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Curated by Nathan Fleeson
Throughout history monsters have played a key part in the religious imagination. In their wonder and complexity, they pose questions about how we interpret the world. It might be about the extent of Jesus' salvific power or even whether monsters exist. This exhibit looks at the questions monsters raise and the answers of theologians throughout history. It asks how we have attempted to interpret monsters, their relationship with humanity, and the blurred line between the two.
Curated by Drew Thomas
By taking advantage of the printing press, developed about 70 years earlier in Mainz by Johannes Gutenberg, Martin Luther was able to spread his message much further than he could from the pulpit. However, many printers sought to cater to public demand by counterfeiting Luther’s books. Printers across the Empire would falsely print that their books came from Wittenberg, the home of Luther’s movement. The Richard C. Kessler Collection at Pitts Theology Library has many counterfeits of Luther’s works from the 1520s. This exhibition will teach you how to identify counterfeit books and why printers undertook such manufacturing tactics.
Curated by Vincent Wimbush
Through focus on the masquerade—the “play-element” in culture--this Exhibition opens a window onto the performances, dynamics, arrangements, psycho-logics, and politics (“scripturalizing”) by which modernities are made (-up to be) natural or fixed (“scripturalization”). Racialization as the hyper-signification (racialism/racism) of difference in human flesh (“scripture”) is identified as the primary impetus behind and reflection of the realities of modernities. The open window onto these realities is facilitated by an “interesting” 18th century “mask-ing” or “self”-invention story told by a complexly positioned Black-fleshed “stranger”--Olaudah Equiano/Gustavus Vassa.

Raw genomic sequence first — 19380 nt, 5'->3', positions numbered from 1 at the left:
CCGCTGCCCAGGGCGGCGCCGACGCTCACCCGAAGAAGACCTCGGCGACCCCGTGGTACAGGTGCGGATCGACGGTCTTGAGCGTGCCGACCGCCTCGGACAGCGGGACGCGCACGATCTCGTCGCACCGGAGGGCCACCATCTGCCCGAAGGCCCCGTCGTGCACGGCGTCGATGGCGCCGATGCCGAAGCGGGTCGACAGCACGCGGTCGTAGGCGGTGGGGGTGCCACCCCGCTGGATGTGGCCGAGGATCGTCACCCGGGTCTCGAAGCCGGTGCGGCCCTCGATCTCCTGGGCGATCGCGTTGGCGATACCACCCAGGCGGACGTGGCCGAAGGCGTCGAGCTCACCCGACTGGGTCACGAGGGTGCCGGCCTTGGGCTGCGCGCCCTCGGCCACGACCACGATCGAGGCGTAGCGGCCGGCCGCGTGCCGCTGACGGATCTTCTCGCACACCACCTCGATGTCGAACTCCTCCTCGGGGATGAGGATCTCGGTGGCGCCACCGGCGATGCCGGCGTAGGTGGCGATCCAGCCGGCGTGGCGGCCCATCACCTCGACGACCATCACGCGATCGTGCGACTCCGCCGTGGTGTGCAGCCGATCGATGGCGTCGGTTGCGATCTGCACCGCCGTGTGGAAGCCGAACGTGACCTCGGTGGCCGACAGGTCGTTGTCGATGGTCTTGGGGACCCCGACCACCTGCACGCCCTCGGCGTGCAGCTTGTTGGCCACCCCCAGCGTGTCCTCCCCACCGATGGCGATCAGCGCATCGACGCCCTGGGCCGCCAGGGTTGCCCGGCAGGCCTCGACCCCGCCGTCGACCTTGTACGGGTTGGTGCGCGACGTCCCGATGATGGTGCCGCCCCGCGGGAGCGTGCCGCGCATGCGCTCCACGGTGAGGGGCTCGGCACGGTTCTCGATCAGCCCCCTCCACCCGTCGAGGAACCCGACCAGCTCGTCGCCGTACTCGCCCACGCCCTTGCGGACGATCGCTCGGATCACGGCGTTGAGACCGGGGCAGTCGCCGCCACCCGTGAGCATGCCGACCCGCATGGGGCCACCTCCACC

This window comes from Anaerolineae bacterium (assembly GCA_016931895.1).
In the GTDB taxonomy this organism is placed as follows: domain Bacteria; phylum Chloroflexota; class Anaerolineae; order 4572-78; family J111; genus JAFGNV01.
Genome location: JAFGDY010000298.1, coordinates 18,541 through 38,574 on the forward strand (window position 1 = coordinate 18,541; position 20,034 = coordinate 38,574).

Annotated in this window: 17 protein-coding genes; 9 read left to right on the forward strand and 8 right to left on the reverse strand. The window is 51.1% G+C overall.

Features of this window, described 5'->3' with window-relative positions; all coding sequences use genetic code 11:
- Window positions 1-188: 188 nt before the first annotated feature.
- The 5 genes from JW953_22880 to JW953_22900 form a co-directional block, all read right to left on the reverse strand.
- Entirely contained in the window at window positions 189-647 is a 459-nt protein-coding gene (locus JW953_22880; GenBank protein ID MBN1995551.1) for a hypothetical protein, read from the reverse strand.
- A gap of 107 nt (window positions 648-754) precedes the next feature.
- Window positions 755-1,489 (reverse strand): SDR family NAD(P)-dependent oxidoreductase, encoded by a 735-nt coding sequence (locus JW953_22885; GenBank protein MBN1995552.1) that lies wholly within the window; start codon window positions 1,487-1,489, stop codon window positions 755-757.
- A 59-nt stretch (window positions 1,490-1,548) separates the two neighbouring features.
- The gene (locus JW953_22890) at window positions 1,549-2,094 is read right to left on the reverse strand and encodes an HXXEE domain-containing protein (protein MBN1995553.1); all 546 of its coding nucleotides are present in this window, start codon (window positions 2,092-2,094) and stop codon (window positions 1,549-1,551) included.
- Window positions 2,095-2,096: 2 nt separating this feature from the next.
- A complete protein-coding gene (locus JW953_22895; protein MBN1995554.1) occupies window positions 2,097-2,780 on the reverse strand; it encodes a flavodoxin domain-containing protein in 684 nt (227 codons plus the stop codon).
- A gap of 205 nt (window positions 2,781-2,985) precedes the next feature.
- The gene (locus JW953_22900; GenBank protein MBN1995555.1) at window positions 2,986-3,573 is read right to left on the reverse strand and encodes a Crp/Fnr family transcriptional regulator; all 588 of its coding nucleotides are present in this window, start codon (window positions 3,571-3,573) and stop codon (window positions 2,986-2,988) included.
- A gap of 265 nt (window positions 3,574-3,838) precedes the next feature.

Curated by Greg McNamara
This exhibit features four sections for consideration associated with the fourth edition of Paradise Lost as part of a deeply felt and adventurous expression of the cultural milieu; yet the featured works are independent political tracts without great literary pretense.